Foreign investors look to Philippines, Indonesia as
March 01, 2014 00:00 By Wichit Chaitrong
Foreign investors prefer Indonesia and the Philippines right now as they do not see any sign of a solution to Thailand's political crisis, Chua Hak Bin, Asean economist at Bank of America Merrill Lynch, told The Nation during an exclusive interview.
If you had put your money into Indonesia or Thailand five years ago, you would have tripled your investment by now, and it was the same for the Philippines. These were the three best-performing markets in Asia, he said. However, investors who put their money into China five years ago are lucky if they broke even.
But the situation has changed. Looking forward to the next five years, Thailand is no longer attractive to investors, Chua said.
Three key factors make the economic outlooks of Indonesia and the Philippines much better than Thailand’s. These are stable politics, lower levels of debt, and large labour forces, said Chua, head of economics research for emerging Asia at Merrill Lynch (Singapore).
Foreign investors are finding it hard to understand the political situation in Thailand fully, he said. “They worry that the political stalemate may drag on indefinitely.”
He said everyone was waiting for the end of the political crisis, which is undermining the proper functioning of the government.
“We have seen growth collapse in the fourth quarter last year,” he said, referring to a sharp slowdown of consumer spending and investment. The conflict now has dragged on for nearly four months, and some are even wondering if it will last until the second half of the year. There is speculation that an interim government may be formed midyear, and this might provide some relief. But it would raise questions of how long such a government would last, he said.
So far the year the Indonesian and Philippine stock markets have risen by about 7 per cent, while the Stock Exchange of Thailand has been flat.
“If some end games are in sight, the Thai stock market could catch up with these markets. It could go up by 5 per cent, but it is a big if,” he said.
Indonesia will have a legislative election in April and a presidential election in July. But it is unlikely to experience the kind of political unrest that Thailand is facing now.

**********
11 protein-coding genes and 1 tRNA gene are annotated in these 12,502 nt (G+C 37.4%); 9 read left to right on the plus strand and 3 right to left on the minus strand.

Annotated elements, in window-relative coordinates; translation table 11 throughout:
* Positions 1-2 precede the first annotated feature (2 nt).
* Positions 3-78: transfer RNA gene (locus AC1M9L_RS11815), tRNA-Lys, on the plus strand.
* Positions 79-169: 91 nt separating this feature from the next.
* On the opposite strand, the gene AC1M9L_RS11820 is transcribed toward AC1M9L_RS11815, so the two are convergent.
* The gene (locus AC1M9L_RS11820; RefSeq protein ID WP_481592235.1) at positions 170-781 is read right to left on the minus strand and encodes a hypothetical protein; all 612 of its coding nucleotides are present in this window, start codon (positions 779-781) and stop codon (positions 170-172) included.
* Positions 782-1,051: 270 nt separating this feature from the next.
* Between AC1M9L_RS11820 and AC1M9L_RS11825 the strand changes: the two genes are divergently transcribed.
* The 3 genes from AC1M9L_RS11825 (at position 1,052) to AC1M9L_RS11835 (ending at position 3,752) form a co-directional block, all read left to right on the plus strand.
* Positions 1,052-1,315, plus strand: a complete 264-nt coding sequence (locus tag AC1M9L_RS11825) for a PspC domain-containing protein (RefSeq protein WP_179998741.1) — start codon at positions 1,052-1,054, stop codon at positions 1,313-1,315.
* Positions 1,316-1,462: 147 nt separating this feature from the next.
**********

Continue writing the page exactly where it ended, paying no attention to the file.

“The second [factor] is the balance sheet: Indonesia’s leverage is very low,” he said.
Thailand has faced fast-rising household debt, which currently is equivalent to 80.1 per cent of gross domestic product, compared with 17 per cent in Indonesia and 6.2 per cent in the Philippines. Higher household debt will lead to lower consumption. Domestic credit in Thailand is relatively high at 103.7 per cent of GDP, compared with 36.6 per cent in Indonesia and 42.4 per cent in the Philippines.
Among Asean economies, Malaysia ranks first in household debt at 86.1 per cent of GDP and Singapore third at 77.1 per cent, while Thailand is between those two.
The third factor is demographic change. Shrinkage of the working-age population will have an impact on Thailand’s competitiveness. As growth of the working-age population in Thailand between 2013 and 2023 will turn negative, that contrasts with high growth rates of more than 20 per cent in the Philippines and 15 per cent in Indonesia, according to estimates by Bank of America Merrill Lynch Global Research.
To boost economic growth, Chua expects the Bank of Thailand’s Monetary Policy Committee at next month’s meeting to cut the benchmark interest rate by 25 basis points, from 2.25 per cent currently to 2 per cent. Inflation is not a cause for concern, he said.
He does not think the BOT will worry much about a weaker baht and the possibility of capital flight. The central bank will be comfortable with a weak baht, which will boost exports, given that domestic demand is so weak. As foreign capital has stopped coming into Thailand, “We’re not worried about capital flight, but if there is such flight it is because of politics, Thais taking their money out,” Chua said.
Regarding the impact of the US Federal Reserve’s scaling back its bond-buying programme, Chua said that under the leadership of Janet Yellen, the Fed’s newly appointed chairwoman, tapering of its quantitative-easing policy would be very gradual, and the first increase on the federal funds rate would be in 2016. Yellen will look at broader economic indicators, no longer relying on the goal of a 6.5-per-cent unemployment rate, since the drop in the US jobless rate has been partly caused by many people giving up looking for work, leading to a lower labour-participation rate.
East Asia and developed markets such as Europe and the United States remain promising as Europe has come out of recession, and the US economy is expected to accelerate after April as pent-up demand bounces back from the effects of severe winter weather.
Though the Dow Jones Index often hits a new record high, Bank of America does not think the US stock market is in a bubble, as the recovery is in an early stage, so valuation is not too demanding.